At the end of 2012, the most technologically-advanced coal-fired power plant in the United States went online in Arkansas. If the Obama administration has its way, this is the end of the road for ultra supercritical coal-fired power plants in this country. China, on the other hand, is the world’s leader in constructing and operating ultra supercritical coal plants.

The first U.S. ultra supercritical power plant became operational at the end of 2012 at the Southwestern Electric Power Company John W. Turk facility.[i] Proposed rules by the Environmental Protection Agency (EPA) have put any plans to build more of these highly efficient and clean facilities on hold, despite the innovations this type of plant provides. This ultra supercritical coal plant generates electricity more efficiently at higher temperatures, requires less coal and produces fewer emissions to generate the same amount of power as other coal units. EPA has two proposed rules—one dealing with new plants and the other with existing plants—that would result in no new coal plants being built in the United States because they cannot meet the proposed specifications.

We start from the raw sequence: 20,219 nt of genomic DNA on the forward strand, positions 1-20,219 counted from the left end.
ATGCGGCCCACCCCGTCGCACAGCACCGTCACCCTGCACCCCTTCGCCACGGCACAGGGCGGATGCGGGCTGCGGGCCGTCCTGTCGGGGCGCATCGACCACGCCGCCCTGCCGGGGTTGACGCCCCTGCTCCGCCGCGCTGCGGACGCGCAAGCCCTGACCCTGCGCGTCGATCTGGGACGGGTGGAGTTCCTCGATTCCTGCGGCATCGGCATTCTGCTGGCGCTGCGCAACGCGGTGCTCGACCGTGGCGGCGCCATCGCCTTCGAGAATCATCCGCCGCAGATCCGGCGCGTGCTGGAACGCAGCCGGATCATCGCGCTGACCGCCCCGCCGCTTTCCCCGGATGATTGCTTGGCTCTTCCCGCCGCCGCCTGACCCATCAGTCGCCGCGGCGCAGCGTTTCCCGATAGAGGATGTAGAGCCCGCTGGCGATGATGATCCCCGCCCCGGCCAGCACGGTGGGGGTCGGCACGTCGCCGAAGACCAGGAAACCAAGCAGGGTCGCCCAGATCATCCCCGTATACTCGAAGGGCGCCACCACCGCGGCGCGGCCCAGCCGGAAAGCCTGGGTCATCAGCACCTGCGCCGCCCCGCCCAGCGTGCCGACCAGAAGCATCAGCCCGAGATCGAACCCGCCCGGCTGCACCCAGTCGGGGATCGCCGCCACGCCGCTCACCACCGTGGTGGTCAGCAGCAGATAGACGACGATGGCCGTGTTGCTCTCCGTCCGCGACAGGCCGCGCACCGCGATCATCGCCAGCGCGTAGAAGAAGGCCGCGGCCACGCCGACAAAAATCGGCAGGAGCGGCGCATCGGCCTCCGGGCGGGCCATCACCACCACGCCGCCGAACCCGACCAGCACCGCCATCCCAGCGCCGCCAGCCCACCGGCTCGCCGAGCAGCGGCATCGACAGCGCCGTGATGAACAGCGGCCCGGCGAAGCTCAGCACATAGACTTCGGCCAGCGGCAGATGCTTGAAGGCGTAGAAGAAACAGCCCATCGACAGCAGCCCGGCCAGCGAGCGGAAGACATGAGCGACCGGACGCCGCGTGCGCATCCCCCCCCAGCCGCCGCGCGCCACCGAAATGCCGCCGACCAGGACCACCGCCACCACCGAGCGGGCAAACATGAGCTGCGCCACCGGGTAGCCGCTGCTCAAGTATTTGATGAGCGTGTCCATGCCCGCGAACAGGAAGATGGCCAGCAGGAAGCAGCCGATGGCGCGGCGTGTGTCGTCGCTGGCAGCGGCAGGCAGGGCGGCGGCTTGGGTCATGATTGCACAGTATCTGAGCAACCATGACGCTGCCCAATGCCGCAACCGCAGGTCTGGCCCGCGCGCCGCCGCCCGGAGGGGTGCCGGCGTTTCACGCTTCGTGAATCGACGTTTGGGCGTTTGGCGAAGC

What is an Ultra Super Critical Plant?

An ultra-supercritical unit operates above supercritical pressure and at advanced steam temperatures above 1100°F (593°C), resulting in a more efficient steam cycle. At supercritical pressures, water is heated to produce superheated steam without boiling. Due to the improved thermodynamics of expanding higher pressure and temperature steam through the turbine, a supercritical steam generating unit is more efficient than a subcritical unit. The increased efficiency reduces fuel consumption, solid waste, water use and operating costs.[ii]

The Turk Plant